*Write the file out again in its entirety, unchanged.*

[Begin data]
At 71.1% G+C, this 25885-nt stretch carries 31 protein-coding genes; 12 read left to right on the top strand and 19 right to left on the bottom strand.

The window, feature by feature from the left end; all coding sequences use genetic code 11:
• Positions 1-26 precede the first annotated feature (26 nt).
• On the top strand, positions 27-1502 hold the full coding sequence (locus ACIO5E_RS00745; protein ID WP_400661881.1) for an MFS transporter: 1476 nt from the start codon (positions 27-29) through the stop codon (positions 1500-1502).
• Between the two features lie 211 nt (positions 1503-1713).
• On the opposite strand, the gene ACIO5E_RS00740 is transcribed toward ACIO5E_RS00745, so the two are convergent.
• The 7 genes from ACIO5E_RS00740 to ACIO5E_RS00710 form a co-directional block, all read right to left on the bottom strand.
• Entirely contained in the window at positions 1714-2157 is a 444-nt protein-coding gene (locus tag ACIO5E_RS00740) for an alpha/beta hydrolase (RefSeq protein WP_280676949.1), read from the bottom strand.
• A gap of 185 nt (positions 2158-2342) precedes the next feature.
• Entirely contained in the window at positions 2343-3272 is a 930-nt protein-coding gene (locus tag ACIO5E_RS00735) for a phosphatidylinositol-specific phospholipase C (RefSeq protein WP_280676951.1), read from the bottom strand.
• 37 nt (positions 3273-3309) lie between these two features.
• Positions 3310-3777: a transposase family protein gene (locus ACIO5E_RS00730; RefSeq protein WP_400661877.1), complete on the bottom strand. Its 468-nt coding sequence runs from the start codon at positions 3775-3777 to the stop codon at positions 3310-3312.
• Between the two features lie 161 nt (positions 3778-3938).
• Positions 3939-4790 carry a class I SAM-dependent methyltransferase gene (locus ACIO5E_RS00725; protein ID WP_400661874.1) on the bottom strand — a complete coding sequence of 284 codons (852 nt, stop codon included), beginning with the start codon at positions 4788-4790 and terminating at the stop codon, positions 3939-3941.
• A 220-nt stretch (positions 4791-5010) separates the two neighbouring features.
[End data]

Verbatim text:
At 71.1% G+C, this 25885-nt stretch carries 31 protein-coding genes; 12 read left to right on the top strand and 19 right to left on the bottom strand.

The window, feature by feature from the left end; all coding sequences use genetic code 11:
• Positions 1-26 precede the first annotated feature (26 nt).
• On the top strand, positions 27-1502 hold the full coding sequence (locus ACIO5E_RS00745; protein ID WP_400661881.1) for an MFS transporter: 1476 nt from the start codon (positions 27-29) through the stop codon (positions 1500-1502).
• Between the two features lie 211 nt (positions 1503-1713).
• On the opposite strand, the gene ACIO5E_RS00740 is transcribed toward ACIO5E_RS00745, so the two are convergent.
• The 7 genes from ACIO5E_RS00740 to ACIO5E_RS00710 form a co-directional block, all read right to left on the bottom strand.
• Entirely contained in the window at positions 1714-2157 is a 444-nt protein-coding gene (locus tag ACIO5E_RS00740) for an alpha/beta hydrolase (RefSeq protein WP_280676949.1), read from the bottom strand.
• A gap of 185 nt (positions 2158-2342) precedes the next feature.
• Entirely contained in the window at positions 2343-3272 is a 930-nt protein-coding gene (locus tag ACIO5E_RS00735) for a phosphatidylinositol-specific phospholipase C (RefSeq protein WP_280676951.1), read from the bottom strand.
• 37 nt (positions 3273-3309) lie between these two features.
• Positions 3310-3777: a transposase family protein gene (locus ACIO5E_RS00730; RefSeq protein WP_400661877.1), complete on the bottom strand. Its 468-nt coding sequence runs from the start codon at positions 3775-3777 to the stop codon at positions 3310-3312.
• Between the two features lie 161 nt (positions 3778-3938).
• Positions 3939-4790 carry a class I SAM-dependent methyltransferase gene (locus ACIO5E_RS00725; protein ID WP_400661874.1) on the bottom strand — a complete coding sequence of 284 codons (852 nt, stop codon included), beginning with the start codon at positions 4788-4790 and terminating at the stop codon, positions 3939-3941.
• A 220-nt stretch (positions 4791-5010) separates the two neighbouring features.